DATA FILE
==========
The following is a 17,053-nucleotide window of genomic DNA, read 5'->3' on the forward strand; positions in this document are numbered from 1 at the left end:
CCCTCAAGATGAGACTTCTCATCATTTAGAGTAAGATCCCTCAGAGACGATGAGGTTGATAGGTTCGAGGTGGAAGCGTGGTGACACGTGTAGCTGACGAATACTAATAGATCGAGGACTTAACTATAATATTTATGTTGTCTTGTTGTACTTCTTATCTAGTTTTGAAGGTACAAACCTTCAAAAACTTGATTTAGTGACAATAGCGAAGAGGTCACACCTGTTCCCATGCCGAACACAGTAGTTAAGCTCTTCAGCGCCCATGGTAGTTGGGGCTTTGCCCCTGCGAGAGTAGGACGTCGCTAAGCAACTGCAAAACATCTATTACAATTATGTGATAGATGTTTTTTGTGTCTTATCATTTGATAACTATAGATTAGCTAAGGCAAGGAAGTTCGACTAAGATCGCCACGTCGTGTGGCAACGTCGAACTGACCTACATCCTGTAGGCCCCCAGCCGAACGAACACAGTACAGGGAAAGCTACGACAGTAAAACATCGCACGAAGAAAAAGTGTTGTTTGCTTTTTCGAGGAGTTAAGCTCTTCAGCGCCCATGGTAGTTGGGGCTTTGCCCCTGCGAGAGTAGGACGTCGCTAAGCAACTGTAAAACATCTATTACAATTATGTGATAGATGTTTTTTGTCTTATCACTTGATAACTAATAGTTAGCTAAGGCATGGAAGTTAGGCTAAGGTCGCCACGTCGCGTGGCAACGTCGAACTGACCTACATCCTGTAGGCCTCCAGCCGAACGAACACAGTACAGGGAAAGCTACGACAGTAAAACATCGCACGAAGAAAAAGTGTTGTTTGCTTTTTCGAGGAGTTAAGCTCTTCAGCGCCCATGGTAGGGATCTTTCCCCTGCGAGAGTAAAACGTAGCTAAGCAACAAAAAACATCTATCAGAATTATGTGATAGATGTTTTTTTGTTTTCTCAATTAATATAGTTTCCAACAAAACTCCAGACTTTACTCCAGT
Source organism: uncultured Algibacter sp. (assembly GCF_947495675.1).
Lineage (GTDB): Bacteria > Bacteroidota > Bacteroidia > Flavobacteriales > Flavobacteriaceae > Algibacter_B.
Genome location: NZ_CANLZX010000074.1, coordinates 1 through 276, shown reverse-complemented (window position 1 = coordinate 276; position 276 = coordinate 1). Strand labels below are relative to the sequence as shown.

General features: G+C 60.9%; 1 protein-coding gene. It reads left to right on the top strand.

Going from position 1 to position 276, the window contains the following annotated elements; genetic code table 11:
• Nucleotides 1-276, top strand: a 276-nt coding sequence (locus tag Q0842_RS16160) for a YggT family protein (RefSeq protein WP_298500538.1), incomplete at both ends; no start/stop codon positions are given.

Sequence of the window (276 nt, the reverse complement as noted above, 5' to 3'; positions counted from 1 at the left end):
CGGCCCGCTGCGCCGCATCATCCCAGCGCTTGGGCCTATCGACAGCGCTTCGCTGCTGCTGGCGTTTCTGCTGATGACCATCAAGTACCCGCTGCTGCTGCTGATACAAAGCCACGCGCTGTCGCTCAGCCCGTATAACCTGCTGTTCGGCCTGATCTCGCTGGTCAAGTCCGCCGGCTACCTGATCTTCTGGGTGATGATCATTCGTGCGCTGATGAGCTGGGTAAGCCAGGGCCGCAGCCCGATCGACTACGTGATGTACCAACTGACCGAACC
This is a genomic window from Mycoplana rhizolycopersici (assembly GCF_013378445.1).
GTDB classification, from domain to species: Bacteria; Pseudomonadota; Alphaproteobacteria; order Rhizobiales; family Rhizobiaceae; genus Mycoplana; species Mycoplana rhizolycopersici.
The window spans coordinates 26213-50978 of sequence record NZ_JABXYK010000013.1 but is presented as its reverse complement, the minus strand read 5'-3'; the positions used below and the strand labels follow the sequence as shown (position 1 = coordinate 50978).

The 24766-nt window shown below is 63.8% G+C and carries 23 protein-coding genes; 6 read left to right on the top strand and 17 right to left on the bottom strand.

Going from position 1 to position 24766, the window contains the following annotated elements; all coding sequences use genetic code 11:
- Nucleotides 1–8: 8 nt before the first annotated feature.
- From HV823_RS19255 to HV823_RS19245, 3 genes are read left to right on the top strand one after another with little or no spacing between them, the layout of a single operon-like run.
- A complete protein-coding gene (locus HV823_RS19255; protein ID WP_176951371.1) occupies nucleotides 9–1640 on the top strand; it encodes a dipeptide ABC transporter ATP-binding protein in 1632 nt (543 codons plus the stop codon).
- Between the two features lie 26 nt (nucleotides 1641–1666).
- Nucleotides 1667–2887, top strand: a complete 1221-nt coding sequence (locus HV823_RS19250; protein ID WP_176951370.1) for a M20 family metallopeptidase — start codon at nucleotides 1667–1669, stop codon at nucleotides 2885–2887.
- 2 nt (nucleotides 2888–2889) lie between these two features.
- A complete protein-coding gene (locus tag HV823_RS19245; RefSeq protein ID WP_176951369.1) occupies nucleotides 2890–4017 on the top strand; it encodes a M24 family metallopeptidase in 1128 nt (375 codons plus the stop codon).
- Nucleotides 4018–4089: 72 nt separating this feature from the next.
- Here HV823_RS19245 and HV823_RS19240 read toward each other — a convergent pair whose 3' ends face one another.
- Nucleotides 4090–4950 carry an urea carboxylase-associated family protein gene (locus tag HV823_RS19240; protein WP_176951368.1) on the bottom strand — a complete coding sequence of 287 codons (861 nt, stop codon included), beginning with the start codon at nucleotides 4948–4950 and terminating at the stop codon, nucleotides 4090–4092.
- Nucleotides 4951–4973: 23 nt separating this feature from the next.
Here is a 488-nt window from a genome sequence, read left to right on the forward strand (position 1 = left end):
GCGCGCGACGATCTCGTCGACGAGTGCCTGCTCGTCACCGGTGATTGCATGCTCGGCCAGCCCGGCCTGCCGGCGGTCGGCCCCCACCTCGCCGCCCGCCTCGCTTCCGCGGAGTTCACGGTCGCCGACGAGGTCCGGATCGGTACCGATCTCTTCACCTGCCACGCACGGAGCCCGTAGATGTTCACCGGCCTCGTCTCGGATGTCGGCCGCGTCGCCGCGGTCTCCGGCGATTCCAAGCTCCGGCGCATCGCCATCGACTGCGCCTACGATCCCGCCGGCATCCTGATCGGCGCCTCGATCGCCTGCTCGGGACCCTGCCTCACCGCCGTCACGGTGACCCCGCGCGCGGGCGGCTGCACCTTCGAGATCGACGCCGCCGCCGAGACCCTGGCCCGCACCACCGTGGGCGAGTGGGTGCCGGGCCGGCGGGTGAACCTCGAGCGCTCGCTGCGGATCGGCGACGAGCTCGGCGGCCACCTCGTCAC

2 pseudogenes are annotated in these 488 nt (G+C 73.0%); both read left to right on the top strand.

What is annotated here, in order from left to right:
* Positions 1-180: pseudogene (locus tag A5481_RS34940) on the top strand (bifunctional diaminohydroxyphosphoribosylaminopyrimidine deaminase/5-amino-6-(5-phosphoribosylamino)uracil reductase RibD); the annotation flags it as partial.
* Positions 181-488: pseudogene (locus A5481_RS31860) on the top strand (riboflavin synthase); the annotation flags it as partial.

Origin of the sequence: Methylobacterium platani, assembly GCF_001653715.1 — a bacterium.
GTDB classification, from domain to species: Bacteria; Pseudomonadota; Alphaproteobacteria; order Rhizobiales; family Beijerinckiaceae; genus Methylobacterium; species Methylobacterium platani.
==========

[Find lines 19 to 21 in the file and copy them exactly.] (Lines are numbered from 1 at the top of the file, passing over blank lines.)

- Between the two features lie 26 nt (nucleotides 1641–1666).
- Nucleotides 1667–2887, top strand: a complete 1221-nt coding sequence (locus HV823_RS19250; protein ID WP_176951370.1) for a M20 family metallopeptidase — start codon at nucleotides 1667–1669, stop codon at nucleotides 2885–2887.
- 2 nt (nucleotides 2888–2889) lie between these two features.